I’m still other things: a writer, a teacher, a learner, a yearner, a bad rhymer. But I’ve been broken by autism. Rent in two, doubled: I’m me still, but I’m her, a part of her and her purple and black world.  I’m certainly broke because of autism. I may be bad at math, but even I can discern that my daughter’s expenses are roughly twice my salary. Everyone loves to talk about the supposed heroism of disabled people and their parents; what everyone doesn’t love to talk about are the material needs that come along with this ‘heroic’ condition.

And you know what? It’s awful (the being broke part). And it’s awesome. It’s touched every dimension of my life with gold, with shit, with love. I have more to say, to make, to illuminate than ever—as an artist, writer, and parent. I don’t know if I would have become obsessed with parenting as theme and form if I hadn’t had a child with autism. If I hadn’t become an ‘autism mom’. Ugh. How I loathe that term. It conjures a frazzled white lady in mom jeans and a sippy cup, looking even more woebegone than her trusty sidekick, Soccer Mom.

Chris Duncan

Chris Duncan

Hell, as Jean Paul didn’t say to Simone, is other people’s ideas about autism. (I’m on a Sartre kick: can you tell?) What I’m struggling towards, trying to bring the rest of the world with me, is a notion of disability that acknowledges the difficult parts without contracting everything about a person, a child, my daughter, down to those difficulties. Which doesn’t replace their personhood, their hilarious specificity, otters and all, with this weird and scary label. This is the problem of all minority identities, right? As a queerJewishpartnerofanAsianwomanmother ofbiracialchild, I should know. Yet somehow it’s still okay to say ‘at least my kid is okay’ (read: not disabled, not damaged goods) by people who would never say ‘at least my kid isn’t gay’.  That’s how I thought, in all honesty, before becoming privileged to be my daughter’s mother. Yes, privileged. I hate when people say, “She is so lucky to have you.” Nope. I’m so incredibly lucky to have her. My luck. My joy. My daughter: my sweet shining girl, my naughty elf. Her boundless, spirit. Her joyful quiet.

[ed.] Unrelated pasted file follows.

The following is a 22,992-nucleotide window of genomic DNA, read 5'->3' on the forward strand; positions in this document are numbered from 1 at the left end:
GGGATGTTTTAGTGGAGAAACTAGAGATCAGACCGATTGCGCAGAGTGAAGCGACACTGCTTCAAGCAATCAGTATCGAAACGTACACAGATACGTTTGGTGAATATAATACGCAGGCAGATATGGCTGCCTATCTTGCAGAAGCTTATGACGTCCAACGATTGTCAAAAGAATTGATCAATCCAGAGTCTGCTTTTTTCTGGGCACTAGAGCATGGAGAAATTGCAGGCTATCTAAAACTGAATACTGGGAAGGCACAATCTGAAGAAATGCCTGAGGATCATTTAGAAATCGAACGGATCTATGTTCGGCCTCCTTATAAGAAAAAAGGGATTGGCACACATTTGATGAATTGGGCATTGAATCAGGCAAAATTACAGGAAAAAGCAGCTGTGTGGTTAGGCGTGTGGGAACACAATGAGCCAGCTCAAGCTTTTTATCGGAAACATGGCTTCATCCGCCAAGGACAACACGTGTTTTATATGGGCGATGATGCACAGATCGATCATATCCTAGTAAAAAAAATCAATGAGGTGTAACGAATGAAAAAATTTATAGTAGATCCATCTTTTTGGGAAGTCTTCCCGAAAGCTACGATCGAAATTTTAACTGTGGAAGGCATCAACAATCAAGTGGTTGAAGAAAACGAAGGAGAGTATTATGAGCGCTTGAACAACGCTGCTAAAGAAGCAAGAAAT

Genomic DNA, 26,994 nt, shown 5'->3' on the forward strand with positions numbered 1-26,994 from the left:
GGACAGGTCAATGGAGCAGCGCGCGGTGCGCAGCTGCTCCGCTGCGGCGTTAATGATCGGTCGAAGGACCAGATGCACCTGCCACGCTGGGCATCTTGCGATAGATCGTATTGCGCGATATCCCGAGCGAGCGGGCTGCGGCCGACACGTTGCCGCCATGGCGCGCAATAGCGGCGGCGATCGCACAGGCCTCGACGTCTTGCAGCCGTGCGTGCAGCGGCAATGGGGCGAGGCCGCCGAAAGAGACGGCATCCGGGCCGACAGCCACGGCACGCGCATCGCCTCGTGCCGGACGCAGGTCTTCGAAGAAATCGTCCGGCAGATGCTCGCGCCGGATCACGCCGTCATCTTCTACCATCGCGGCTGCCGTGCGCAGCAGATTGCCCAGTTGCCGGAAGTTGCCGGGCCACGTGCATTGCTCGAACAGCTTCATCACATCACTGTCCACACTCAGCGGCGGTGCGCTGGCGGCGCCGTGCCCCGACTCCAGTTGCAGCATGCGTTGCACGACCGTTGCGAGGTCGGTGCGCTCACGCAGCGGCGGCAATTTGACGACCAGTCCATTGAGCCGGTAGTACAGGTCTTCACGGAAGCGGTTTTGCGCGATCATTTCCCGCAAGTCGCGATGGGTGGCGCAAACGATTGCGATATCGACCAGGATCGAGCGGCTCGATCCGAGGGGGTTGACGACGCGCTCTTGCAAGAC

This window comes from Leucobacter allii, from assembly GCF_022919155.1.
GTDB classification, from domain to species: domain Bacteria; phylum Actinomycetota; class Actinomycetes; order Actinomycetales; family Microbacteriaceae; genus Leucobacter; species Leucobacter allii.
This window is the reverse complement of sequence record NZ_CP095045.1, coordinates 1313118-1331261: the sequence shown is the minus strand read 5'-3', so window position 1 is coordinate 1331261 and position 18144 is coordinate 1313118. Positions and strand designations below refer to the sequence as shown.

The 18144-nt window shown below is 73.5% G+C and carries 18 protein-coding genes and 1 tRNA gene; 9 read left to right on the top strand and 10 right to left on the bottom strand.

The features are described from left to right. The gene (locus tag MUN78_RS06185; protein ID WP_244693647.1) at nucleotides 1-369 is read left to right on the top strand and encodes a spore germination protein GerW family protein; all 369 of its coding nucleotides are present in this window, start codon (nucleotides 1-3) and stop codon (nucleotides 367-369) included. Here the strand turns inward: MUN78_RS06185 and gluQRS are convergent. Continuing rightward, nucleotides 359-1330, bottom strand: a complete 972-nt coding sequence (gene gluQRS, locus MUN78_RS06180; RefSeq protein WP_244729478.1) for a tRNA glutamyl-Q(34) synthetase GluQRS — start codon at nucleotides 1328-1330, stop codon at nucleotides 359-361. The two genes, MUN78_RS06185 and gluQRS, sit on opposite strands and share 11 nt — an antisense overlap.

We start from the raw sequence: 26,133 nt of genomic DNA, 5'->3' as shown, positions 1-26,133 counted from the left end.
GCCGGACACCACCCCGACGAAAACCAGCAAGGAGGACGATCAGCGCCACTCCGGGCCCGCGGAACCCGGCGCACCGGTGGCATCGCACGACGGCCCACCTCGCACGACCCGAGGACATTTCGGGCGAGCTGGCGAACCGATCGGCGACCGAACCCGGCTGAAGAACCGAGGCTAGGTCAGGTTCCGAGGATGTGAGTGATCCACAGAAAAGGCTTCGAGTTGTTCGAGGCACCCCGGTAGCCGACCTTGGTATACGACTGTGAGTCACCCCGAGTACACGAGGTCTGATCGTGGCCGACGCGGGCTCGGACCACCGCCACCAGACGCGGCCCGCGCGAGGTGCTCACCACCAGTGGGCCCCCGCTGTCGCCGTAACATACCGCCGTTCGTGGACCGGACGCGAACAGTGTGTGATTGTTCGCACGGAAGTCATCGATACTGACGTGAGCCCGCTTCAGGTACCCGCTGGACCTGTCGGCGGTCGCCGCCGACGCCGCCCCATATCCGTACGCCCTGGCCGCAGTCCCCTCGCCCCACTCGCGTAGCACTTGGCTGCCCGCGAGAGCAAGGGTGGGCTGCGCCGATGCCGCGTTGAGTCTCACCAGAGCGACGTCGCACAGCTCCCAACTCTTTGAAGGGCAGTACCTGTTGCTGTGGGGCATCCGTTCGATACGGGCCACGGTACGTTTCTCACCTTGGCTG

I’ve discovered that silence is its own sort of language. I know, this is not a particularly original thought, but I’m living it in a pretty intense way.  Daily. Hourly. Dreamily. I spend so many hours in silence. My body cuddling hers, chasing hers, tickling hers.  Languageless, languid. It feels deeper, calmer, and yes, smarter, this rich soundless dialogue. It certainly looks profoundly different from the ‘neurotypical’ patter between a six-year-old girl and her mother.